Summary: Don’t be misguided on where you will spend eternity. Only true faith, will set you free.

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One of the most fearful realities in all of scriptures is that some who think they are saved will be eternally lost. They think they are on the narrow path that leads to heaven, but in reality they are on the broad path of religion that leads to destruction. Once day they will hear the Lord Jesus Christ tell them, “I never knew you; depart from me, you who practice lawlessness.” To there horror it will be too late.

Whenever the gospel is preached, it will inevitably produce both genuine saving faith and false faith. The seed of the Word that is spread will fall on both good and bad soil. There will be those branches that abide in the vine, and those that are cut off and burned. There will be wheat and there will be tares.

In the text we have before us today, we have the first known satanic attempt to sow a tare into the church, Simon Magus. Simon appeared to be genuine believer; even one as discerning as Philip accepted him as such and baptized him. Simon even followed Philip, showing the three marks of a genuine believer. He believed, he was obedient in baptism, and he continued with Philip. He illustrates the difficulty of telling the wheat from the tares. It wasn’t until he attempted to buy the authority to confer the Holy Spirit that he was unmasked as a tare.

Where did Simon go wrong? How did one who came so close, miss out on true salvation? Faith must be grounded in truth, and his was not. This passage reveals four glaring, massive faults in Simon’s theology. He had a wrong view of self, salvation, the Spirit, and sin. Those faults kept him form genuine faith and left him in the position to perish eternally.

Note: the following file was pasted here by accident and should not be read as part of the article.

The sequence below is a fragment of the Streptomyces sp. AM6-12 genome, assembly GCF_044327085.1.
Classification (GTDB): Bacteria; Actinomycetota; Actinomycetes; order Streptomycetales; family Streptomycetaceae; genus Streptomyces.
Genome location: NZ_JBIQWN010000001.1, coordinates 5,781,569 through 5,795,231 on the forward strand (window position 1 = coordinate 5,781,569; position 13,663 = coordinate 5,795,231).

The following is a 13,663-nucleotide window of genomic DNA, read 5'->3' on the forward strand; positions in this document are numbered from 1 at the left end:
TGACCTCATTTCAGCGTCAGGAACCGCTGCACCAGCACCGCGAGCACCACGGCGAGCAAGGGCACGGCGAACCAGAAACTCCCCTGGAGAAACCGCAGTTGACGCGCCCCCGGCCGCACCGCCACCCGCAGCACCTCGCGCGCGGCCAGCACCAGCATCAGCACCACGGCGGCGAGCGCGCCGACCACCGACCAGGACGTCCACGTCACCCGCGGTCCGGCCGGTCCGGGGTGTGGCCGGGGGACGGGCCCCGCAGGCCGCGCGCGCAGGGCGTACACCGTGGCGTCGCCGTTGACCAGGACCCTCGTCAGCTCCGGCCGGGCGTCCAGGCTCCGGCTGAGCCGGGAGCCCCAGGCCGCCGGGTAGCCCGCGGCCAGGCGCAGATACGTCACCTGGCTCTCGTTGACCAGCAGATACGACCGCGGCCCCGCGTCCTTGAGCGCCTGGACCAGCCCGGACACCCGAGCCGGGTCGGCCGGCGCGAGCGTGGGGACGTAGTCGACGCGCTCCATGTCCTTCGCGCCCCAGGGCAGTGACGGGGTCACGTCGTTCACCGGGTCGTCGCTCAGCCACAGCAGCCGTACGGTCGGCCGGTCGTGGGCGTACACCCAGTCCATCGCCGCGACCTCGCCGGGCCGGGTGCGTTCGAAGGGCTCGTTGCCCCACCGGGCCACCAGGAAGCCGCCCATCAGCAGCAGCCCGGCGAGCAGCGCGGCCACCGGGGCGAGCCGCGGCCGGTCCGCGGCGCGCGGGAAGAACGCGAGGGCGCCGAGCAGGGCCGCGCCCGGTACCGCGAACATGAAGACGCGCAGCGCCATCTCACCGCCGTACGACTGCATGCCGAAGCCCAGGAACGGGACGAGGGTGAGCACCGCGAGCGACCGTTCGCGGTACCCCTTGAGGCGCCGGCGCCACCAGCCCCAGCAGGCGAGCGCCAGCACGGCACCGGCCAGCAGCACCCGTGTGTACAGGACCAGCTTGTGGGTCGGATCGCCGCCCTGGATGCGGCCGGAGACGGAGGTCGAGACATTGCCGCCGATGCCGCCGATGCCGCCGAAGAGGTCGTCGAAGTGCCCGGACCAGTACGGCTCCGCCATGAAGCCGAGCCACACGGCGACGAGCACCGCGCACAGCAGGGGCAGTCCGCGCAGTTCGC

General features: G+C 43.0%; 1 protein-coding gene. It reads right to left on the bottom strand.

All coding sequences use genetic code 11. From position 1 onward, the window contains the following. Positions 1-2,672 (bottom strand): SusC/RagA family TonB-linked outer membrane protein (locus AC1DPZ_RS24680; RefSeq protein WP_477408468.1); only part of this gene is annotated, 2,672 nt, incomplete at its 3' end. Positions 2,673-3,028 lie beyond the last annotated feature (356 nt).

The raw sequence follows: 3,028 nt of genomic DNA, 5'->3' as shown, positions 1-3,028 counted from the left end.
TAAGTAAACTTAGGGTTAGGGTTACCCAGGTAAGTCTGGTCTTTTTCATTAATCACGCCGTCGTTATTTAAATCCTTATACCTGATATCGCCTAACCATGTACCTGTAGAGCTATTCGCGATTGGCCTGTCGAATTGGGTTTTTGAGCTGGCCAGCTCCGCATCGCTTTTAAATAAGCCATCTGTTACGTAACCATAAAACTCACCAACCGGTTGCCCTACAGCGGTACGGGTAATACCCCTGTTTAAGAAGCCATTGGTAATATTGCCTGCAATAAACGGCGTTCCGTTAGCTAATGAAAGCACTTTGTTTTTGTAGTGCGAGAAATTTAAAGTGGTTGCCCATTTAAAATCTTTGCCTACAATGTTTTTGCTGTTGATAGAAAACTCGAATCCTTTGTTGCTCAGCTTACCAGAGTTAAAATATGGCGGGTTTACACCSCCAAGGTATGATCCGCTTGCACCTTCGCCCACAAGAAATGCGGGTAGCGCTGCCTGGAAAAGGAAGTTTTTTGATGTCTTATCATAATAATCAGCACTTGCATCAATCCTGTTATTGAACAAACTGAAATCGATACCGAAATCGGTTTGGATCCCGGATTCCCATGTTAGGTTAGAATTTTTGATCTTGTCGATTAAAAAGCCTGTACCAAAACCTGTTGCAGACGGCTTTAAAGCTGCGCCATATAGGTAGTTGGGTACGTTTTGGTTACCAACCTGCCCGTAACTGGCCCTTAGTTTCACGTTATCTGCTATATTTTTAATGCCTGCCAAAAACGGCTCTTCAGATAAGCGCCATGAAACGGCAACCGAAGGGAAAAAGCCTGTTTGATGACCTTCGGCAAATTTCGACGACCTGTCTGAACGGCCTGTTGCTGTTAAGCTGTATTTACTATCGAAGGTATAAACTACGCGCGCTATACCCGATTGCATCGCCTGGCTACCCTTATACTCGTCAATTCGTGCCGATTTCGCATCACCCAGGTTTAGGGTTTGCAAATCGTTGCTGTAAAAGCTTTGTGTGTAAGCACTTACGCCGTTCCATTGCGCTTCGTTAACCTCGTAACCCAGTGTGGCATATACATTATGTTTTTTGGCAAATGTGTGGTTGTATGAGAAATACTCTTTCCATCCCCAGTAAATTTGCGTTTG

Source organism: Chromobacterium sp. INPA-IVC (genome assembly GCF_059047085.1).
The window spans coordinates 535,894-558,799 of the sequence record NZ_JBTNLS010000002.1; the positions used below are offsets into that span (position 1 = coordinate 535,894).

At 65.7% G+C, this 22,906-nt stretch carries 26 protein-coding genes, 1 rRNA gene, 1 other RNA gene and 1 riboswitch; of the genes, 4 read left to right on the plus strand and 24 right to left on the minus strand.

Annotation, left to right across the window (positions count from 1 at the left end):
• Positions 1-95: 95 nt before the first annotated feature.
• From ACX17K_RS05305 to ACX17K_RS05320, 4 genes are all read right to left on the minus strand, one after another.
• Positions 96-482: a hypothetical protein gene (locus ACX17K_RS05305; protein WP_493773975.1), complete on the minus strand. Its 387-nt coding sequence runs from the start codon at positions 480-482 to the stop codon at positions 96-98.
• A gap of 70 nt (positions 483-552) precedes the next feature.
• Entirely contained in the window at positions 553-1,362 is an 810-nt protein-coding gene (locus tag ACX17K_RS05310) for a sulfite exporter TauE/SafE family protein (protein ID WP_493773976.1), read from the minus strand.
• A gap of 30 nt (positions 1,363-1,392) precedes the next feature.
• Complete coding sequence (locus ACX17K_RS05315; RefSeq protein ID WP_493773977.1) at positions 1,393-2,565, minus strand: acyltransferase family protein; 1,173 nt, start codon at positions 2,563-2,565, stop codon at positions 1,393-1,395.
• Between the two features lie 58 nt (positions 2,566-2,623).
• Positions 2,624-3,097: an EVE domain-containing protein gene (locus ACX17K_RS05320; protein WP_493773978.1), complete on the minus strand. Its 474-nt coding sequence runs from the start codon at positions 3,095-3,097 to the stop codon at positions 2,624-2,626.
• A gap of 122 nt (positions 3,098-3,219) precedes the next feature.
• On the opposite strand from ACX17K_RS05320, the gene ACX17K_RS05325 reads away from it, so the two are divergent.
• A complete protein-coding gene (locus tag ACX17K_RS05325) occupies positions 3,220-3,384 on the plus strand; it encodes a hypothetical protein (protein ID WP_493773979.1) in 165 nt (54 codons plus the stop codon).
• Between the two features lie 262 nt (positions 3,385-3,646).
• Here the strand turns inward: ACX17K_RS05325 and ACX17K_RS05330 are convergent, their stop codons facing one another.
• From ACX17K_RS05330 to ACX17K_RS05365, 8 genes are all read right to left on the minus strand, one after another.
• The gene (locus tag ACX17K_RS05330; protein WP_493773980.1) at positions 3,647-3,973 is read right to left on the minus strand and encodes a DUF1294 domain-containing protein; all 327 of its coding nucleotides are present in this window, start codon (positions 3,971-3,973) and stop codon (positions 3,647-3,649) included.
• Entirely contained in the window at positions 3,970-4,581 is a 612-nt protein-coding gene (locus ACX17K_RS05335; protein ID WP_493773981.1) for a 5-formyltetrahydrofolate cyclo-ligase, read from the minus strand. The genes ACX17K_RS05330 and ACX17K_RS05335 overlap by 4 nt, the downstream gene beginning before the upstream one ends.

I. A Wrong View of Self (vv. 9-11)

a. The view that man is essentially good is as pervasive as it is damning.

i. It lulls people into a false sense of security causing them to think that God applauds their good deeds.

ii. In reality, God views the supposed good works with which they clothe themselves as “a filthy garment.”

iii. Those who fail to see themselves as sinners will see no need for a savior.

b. Simon had an egotistical view of himself.

i. Practicing magic in the city and astonishing the people led him to claim to be someone great.

ii. He saw in Philip’s teaching a means to gain more greatness for himself.

c. Simon had a hold on the people of Samaria

i. They referred to him as “This man is what is called the Great Power of God”

ii. Simon views himself as God

1. Simon’s perverted view of himself gave Satan an opening to sue him to spread false doctrine through the church.

2. His false teaching elaborated into full blown Gnosticism.

d. Pride is a universal and deadly sin

i. It is the most characteristic and controlling sin in all human fallenness.

ii. Pride is an easy sin to indulge in, since it does not entail the loss of public reputation or prestige.

e. Only the humble, aware of their inadequacies and short comings, have the sense of lostness that drives them to God.

i. It is the poor in spirit, not the proud in hear, who experience saving faith.

II. A Wrong View of Salvation (vv. 12-13)

a. A revival broke out in Samaria through the preaching of Philip.

i. He preached the Kingdom of God and the name of Jesus Christ.

b. Because of Philip’s preaching, people believed and Simon saw his following dwindle.

i. His declining popularity drove him to desire to learn this perceived power that Philip had.

ii. He followed Philip for three perceivable reasons.

1. He wanted to sustain contact with the people following the preacher, his old crowd.

2. He had, so to speak a professional interest in finding out the source of Philip’s amazing powers.

3. He wanted to figure out how to acquire that power for himself.

a. Magicians often sold each other their tricks.

c. Simon viewed salvation as a purely ritualistic, external mater, an additional act in his life.

i. Faith that does not transform the life is not saving faith.

ii. Simon believed in the signs, but not in the One whose power was behind them.

iii. True salvation is not mere profession or ritual act. It is the divine transformation of the soul from love of self to love of God, from love of sin to love of holiness.

III. A Wrong View of the Spirit (vv. 14-19)

a. Peter and John had a three fold mission when they came to Samaria.

i. They came to help Philip with the spiritual harvest.

ii. They came to give apostolic sanction and blessing to Philip’s work.

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Aaron Ellerman

commented on Jan 13, 2009

Wow, pretty much a paraphrase of John MacArthur''s commentary on the same passage.

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